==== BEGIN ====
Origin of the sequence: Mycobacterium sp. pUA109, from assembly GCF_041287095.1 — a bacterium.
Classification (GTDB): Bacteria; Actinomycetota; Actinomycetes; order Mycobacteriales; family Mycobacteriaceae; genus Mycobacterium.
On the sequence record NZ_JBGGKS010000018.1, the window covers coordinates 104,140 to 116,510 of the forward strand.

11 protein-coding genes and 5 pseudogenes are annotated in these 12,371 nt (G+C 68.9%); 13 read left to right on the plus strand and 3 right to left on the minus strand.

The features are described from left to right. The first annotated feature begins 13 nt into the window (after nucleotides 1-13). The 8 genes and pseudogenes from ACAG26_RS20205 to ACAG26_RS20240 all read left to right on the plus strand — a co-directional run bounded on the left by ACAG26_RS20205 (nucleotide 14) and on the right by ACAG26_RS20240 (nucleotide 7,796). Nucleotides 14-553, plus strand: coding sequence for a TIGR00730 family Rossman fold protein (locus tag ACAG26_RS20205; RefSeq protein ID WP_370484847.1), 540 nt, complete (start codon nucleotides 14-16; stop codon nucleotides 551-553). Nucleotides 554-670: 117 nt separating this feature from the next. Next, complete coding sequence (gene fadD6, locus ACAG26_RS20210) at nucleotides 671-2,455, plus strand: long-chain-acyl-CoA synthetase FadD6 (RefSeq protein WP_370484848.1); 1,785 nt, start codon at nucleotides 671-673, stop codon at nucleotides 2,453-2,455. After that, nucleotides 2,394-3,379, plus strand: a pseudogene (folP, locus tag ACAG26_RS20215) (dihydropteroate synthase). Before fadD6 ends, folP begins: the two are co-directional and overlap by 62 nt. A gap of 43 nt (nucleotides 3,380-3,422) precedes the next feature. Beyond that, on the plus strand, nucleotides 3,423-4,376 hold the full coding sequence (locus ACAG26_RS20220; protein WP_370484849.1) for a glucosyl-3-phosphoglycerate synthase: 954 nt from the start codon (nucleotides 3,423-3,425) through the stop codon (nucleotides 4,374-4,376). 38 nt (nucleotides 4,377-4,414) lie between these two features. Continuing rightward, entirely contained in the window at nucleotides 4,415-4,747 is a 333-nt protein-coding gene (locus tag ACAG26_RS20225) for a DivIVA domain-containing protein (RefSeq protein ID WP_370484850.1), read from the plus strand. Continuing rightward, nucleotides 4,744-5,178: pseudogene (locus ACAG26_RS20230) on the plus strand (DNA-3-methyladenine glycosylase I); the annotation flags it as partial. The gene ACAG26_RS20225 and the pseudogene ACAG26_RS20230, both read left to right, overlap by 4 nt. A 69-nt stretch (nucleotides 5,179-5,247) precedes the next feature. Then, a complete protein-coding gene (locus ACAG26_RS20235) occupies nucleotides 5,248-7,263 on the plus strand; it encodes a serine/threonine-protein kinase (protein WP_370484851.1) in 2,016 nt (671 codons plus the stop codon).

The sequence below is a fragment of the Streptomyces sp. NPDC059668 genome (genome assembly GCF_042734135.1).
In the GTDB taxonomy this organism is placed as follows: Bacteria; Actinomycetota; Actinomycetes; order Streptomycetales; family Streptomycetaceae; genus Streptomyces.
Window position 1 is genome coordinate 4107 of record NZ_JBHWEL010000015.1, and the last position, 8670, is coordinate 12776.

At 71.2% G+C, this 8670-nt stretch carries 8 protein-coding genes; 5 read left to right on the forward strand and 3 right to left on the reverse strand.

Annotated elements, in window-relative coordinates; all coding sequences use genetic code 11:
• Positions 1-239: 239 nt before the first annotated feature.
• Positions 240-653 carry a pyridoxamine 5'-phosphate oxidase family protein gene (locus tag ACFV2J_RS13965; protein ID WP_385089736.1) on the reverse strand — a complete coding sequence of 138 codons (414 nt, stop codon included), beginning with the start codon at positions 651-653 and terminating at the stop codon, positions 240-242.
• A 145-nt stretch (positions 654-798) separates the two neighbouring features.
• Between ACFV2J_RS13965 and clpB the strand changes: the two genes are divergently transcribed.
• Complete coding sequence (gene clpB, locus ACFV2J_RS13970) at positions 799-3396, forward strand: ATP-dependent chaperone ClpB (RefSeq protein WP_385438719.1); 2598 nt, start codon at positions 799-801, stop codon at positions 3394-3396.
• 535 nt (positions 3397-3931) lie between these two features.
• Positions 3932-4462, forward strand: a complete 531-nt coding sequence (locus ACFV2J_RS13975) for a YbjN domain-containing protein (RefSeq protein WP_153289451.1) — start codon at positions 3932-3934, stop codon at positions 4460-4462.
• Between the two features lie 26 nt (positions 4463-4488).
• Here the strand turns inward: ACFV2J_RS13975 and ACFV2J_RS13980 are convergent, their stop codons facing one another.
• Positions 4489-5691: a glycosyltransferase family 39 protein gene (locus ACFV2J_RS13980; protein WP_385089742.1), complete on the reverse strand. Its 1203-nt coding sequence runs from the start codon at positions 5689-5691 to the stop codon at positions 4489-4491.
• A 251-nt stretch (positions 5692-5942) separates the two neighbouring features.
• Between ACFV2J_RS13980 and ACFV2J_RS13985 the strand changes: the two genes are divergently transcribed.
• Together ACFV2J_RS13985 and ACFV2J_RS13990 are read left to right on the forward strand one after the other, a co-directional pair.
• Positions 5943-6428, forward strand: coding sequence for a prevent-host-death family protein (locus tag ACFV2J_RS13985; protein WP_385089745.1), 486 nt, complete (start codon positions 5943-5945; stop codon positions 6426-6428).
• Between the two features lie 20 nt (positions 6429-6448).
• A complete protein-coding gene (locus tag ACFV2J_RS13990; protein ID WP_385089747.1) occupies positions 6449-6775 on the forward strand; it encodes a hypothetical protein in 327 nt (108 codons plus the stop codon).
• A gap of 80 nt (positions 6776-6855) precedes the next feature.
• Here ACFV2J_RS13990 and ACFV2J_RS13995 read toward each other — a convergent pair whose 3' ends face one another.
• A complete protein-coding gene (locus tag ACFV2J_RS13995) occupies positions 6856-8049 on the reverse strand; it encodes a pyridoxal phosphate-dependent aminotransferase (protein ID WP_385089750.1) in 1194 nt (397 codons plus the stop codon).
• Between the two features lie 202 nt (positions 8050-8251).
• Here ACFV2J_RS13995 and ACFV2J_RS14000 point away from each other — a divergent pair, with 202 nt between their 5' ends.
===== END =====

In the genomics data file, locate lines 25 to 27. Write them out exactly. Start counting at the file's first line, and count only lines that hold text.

• Between the two features lie 20 nt (positions 6429-6448).
• A complete protein-coding gene (locus tag ACFV2J_RS13990; protein ID WP_385089747.1) occupies positions 6449-6775 on the forward strand; it encodes a hypothetical protein in 327 nt (108 codons plus the stop codon).
• A gap of 80 nt (positions 6776-6855) precedes the next feature.